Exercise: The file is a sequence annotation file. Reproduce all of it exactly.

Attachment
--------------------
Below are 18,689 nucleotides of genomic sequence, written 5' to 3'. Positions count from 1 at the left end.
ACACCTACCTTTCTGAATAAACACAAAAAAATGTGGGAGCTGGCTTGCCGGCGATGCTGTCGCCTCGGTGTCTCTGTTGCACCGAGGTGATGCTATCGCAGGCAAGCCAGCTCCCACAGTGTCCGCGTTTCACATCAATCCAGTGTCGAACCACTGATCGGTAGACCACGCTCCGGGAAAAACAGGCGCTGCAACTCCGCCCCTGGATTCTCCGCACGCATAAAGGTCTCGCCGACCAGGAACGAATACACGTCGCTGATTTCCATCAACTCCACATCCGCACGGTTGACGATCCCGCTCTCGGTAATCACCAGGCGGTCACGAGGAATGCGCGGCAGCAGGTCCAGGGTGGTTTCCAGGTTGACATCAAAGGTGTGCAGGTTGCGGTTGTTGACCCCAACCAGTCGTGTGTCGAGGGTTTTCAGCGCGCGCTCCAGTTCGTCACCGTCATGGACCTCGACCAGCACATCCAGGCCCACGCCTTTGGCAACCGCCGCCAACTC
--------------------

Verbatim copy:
Below are 18,689 nucleotides of genomic sequence, written 5' to 3'. Positions count from 1 at the left end.
ACACCTACCTTTCTGAATAAACACAAAAAAATGTGGGAGCTGGCTTGCCGGCGATGCTGTCGCCTCGGTGTCTCTGTTGCACCGAGGTGATGCTATCGCAGGCAAGCCAGCTCCCACAGTGTCCGCGTTTCACATCAATCCAGTGTCGAACCACTGATCGGTAGACCACGCTCCGGGAAAAACAGGCGCTGCAACTCCGCCCCTGGATTCTCCGCACGCATAAAGGTCTCGCCGACCAGGAACGAATACACGTCGCTGATTTCCATCAACTCCACATCCGCACGGTTGACGATCCCGCTCTCGGTAATCACCAGGCGGTCACGAGGAATGCGCGGCAGCAGGTCCAGGGTGGTTTCCAGGTTGACATCAAAGGTGTGCAGGTTGCGGTTGTTGACCCCAACCAGTCGTGTGTCGAGGGTTTTCAGCGCGCGCTCCAGTTCGTCACCGTCATGGACCTCGACCAGCACATCCAGGCCCACGCCTTTGGCAACCGCCGCCAACTC